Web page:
This is a nice compromise between using one notebook for each subject - and one notebook for every journal entry.

The Multi-Subject system allows you to organize 3-5 journaling categories into one notebook, which makes it cost-effective.

For example:
  • one tab might be reserved for favorite quotes 
  • another tab might designate spiritual journaling entries, such as prayers or scripture verses 
  • a third tab might focus on expressive journaling... getting deep with emotional issues
  • a fourth tab might house personal insights, experiences or values 
  • the final tab might be good for stream of consciousness journaling - brain dumps to clear the mental cobwebs
* * *
Just as there is no one right notebook or pen to use, and no one right way to journal... there is also no one right way to organize your entries. Experiment and see what works best for you.

Up next in this Journaling series: P is for Prompts 



  1. Replies
    1. Thanks Suzanne :) I'm glad you stopped by!

  2. I recently read about the journaling method with an index for an organizer/planner. I thought it was pretty great, but I'm not sure I would be organized enough to keep track of everything in it. I'd probably have to use sticky notes or tabs to keep track of where everything is.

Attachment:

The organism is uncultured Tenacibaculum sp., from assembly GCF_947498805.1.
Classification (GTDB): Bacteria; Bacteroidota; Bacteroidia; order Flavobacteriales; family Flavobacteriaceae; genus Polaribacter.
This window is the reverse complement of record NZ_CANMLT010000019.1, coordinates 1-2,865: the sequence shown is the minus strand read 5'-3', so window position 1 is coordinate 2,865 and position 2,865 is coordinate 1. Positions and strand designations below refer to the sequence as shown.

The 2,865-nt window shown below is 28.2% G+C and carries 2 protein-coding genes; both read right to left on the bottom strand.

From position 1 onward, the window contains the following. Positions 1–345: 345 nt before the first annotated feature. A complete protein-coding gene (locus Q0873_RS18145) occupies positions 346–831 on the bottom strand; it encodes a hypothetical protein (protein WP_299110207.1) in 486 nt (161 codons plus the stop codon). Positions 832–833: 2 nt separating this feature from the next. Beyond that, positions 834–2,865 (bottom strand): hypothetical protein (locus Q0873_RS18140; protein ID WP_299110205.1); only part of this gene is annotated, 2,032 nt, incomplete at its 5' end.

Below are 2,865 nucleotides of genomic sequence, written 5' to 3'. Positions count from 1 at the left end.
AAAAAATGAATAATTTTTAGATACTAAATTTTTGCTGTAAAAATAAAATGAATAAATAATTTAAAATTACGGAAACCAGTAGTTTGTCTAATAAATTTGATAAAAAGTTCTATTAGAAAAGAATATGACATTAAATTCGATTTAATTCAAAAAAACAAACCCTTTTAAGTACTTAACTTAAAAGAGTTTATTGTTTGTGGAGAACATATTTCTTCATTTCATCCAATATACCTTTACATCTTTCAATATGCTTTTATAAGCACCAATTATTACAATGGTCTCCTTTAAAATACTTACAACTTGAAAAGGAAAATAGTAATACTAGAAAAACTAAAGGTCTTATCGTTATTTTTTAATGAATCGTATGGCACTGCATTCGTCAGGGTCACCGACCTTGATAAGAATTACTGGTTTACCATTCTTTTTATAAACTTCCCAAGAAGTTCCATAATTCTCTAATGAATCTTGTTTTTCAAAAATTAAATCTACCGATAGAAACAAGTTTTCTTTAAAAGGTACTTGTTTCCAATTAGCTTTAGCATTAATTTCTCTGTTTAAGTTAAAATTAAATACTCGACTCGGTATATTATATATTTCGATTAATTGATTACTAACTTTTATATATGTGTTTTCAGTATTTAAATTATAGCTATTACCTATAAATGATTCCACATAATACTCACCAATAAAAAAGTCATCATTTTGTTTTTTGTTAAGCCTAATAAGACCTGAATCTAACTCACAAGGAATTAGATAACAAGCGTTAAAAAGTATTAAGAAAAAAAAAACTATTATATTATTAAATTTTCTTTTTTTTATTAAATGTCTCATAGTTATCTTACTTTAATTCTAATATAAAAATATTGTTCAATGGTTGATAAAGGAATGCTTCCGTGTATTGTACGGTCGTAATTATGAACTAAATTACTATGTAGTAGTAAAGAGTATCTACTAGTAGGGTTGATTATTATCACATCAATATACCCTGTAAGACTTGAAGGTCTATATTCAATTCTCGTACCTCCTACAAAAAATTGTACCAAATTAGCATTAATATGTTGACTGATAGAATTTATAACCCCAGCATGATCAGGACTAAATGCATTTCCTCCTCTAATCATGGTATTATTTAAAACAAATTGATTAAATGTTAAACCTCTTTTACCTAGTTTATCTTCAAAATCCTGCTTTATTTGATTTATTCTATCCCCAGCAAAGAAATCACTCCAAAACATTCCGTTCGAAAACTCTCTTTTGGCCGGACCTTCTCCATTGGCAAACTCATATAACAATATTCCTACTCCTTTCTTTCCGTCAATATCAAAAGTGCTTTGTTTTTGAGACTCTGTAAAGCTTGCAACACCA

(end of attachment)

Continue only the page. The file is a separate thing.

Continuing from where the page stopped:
I used the multi-tab approach when I was in high school for notetaking. I simply got tired of carrying around a different notebook for every subject. It felt like a waste of money and it made my backpack heavy. So now I'm totally onboard with being as minimal as possible when it comes to note-taking or journaling. I don't think I could ever go back to one notebook per topic.

    With Love,

    1. I wonder if the organizer/planner system you mention is Bullet Journaling (?) If so... I am a HUGE fan and will probably write more about it after this challenge is over :)

      The older I get... the more minimalist I become. Of course, I have decades of stuff to sort through before I'm truly living that lifestyle... *sigh

  3. As much as I appreciate actual paper notebooks - in terms of organising my writing I prefer the electronic kind that allows you to shift files back and forth, cut and paste paragraphs, delete and edit away.


    1. Oh... don't get me wrong, Tamara... I can't live without my computer :) But I do find handwriting jumbled thoughts help me make sense of them.

  4. I periodically think it would be a great idea to have just one journal instead of the multiples I keep, and yet invariably after trying for a short time, I return to my individual books. Indexing your journals sounds like a very helpful idea and I'm going to experiment with your method.

    1. I actually do a combination, Deborah :) I have a bullet journal (which I will probably blog about after the challenge) where I do some journaling ... but I still have separate books for my legacy journaling, prayer journaling, and writing prompts.